Edin Sabovic, which is a member of the Commercial Real Estate Team, as well as the Luxury Real Estate Team here at RealEstateSINY, discusses the important factors and guidelines when investing in Strip malls or Shopping centers on Staten Island. Edin is also a member of the National Association of Realtors, New York State Association of Realtors as well as a member of the Staten Island Board of Realtors.

There are essentially two types of shopping malls. One that everybody is familiar with: classic shopping mall, a covered large structure with hundreds of stores big and small. Then you have small strip malls comprised anywhere from three to four stores to a few dozens. This is the type of shopping centers being discussed in this blog

Within that strip mall nomination, there is different categories: neighborhood shopping centers, regional shopping centers, community shopping centers, outlet shopping center and more.

The first and foremost aspect when investing in strip malls is the concept of the Anchor store. Anchor stores are usually big brand names stores, like large grocery stores, pharmacies, or department stores; they are stores that everyone knows and would bring in large foot traffic, notoriety, and business to all other stores in the shopping center. However, consider the type of Anchor store that anchors the location. A grocery Anchor store is the ideal Anchor store, and here is why: A grocery store will generate regular foot traffic, often multiple times a week, giving more exposure to the shopping center.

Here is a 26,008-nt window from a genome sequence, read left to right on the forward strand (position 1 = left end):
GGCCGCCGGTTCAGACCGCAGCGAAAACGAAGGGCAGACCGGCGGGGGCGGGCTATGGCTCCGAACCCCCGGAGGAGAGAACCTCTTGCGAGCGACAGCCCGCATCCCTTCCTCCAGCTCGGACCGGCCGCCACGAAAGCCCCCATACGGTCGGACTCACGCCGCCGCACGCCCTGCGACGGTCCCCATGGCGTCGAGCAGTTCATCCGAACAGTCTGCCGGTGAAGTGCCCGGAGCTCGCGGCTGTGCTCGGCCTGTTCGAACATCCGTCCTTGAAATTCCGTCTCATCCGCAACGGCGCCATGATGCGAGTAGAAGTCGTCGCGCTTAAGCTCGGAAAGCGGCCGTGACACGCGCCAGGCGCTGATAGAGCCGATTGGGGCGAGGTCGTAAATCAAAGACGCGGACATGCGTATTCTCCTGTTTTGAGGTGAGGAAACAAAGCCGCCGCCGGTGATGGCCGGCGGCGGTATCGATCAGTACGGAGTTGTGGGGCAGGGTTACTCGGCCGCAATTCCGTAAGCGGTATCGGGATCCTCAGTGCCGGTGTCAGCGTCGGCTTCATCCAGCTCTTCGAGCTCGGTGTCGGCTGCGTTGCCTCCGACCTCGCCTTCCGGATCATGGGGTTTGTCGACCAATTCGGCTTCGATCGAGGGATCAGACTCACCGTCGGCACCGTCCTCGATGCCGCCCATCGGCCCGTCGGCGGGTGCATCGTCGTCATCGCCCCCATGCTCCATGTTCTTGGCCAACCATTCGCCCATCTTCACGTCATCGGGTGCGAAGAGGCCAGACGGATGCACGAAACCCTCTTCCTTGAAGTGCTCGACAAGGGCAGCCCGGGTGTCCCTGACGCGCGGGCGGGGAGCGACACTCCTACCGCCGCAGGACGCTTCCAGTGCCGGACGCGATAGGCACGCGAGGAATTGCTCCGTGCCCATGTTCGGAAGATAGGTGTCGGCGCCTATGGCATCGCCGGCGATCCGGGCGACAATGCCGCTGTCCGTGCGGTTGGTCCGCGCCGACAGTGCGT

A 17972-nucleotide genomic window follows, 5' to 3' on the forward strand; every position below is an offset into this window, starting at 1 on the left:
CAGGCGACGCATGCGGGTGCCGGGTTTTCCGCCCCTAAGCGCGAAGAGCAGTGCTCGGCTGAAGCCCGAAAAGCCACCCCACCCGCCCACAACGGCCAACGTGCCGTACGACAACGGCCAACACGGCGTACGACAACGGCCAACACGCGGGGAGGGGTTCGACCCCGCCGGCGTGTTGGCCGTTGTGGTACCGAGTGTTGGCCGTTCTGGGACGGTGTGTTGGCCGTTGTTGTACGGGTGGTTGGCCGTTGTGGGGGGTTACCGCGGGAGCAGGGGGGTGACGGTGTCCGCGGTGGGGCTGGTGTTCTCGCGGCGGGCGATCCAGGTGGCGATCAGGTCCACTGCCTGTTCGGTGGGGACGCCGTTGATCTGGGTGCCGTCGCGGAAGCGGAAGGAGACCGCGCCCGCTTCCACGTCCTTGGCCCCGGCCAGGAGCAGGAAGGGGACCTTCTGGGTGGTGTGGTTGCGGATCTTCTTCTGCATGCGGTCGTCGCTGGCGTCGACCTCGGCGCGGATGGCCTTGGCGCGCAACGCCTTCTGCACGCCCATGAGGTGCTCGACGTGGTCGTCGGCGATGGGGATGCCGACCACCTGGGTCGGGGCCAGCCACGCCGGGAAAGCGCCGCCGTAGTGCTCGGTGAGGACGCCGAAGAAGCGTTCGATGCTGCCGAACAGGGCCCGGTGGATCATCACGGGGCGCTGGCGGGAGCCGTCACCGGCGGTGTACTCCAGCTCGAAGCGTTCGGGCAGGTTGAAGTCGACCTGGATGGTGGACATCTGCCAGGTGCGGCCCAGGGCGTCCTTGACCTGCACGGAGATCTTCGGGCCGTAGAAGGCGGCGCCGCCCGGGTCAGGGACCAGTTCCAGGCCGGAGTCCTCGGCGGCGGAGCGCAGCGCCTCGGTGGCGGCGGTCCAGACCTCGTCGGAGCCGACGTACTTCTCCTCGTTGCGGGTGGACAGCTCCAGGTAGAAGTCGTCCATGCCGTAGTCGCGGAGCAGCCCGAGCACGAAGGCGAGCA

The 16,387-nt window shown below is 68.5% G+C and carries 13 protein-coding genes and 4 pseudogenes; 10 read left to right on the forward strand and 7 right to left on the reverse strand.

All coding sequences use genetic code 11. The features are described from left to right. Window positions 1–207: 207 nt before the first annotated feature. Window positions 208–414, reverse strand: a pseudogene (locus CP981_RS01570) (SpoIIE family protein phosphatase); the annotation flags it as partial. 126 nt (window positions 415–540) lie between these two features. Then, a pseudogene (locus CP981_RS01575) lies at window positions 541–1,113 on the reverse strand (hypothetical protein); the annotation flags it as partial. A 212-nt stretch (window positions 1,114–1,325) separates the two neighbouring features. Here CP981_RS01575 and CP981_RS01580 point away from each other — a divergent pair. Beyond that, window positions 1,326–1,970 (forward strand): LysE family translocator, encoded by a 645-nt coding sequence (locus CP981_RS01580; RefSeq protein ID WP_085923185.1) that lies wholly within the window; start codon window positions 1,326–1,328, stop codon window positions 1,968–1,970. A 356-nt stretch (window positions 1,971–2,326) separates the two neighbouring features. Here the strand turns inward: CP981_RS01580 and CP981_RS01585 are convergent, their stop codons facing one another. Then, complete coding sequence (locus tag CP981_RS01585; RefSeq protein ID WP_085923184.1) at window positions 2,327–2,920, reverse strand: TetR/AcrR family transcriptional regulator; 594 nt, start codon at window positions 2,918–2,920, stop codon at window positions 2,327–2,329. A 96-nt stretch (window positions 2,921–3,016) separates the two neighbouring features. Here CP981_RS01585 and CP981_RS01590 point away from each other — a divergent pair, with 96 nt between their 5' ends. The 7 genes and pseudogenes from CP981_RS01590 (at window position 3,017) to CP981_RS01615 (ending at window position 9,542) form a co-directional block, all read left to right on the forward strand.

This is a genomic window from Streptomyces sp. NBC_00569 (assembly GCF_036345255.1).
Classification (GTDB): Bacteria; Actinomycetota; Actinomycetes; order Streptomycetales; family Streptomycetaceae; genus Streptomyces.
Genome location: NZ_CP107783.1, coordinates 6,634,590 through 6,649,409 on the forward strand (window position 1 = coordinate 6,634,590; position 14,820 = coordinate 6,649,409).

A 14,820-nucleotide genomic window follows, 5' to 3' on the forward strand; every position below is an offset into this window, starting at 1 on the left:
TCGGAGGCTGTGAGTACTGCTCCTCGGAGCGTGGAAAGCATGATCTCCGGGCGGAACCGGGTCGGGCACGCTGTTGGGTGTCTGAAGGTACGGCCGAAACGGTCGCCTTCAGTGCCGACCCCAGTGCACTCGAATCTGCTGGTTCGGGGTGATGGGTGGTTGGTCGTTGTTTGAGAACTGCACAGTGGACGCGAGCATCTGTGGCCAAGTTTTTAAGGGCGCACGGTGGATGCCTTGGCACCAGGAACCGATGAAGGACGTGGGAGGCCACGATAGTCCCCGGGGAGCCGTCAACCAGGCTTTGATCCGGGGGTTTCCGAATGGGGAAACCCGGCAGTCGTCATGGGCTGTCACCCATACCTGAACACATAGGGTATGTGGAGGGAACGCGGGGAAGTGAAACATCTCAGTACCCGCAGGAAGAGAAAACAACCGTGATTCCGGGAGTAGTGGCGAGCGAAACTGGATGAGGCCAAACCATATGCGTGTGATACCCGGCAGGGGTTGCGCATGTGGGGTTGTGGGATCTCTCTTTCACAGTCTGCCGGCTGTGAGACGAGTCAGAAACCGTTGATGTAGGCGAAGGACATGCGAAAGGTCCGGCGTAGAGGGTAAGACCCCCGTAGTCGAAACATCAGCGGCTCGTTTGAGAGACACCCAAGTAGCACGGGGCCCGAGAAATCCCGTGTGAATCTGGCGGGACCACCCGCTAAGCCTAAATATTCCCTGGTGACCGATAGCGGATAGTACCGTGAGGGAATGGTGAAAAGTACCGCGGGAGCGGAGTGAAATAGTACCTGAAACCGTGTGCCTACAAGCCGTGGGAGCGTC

Places like a Starbucks or a Dunkin Donuts will also often generate multiple weekly visits and are no doubt, excellent Anchors. However, grocery stores have an advantage here. The advantage of a grocery store is that it is a non-cyclical business. This means that it does not get affected as much by economic fluctuation. No matter what, we will always need groceries, while expensive lattes, not so much and we can easily do without it if need be.

Another advantage is that the store should not be impacted as much by today’s internet shopping as opposed, for example, if you had a Best Buy as an Anchor store.

If you are a veteran investor, you could indeed go ahead and buy a single commercial property suited for large tenants. However, for beginners or less experienced investors, multiple smaller stores are a better fit. The reason is that it will allow you to mitigate your risks. If one tenant leaves, you will have three or more tenants still in place that will be able to have you sustain your mortgage or continue bringing cash flow.

Another critical aspect to pay attention to is the leases in place. How long is left on the leases? What are the rent increases provisions? The reason why this is important is that for the lending banks, leases are more valuable than the property itself. What a commercial lender will look at is the financials or more precisely income projections.

Another thing to keep in mind is that the size or brand recognition of the tenant does not necessarily reflect a lower risk. A small CPA office, for example, can very well carry less risk for you than say a billion dollars company on the verge of bankruptcy. Remember Radio Shack?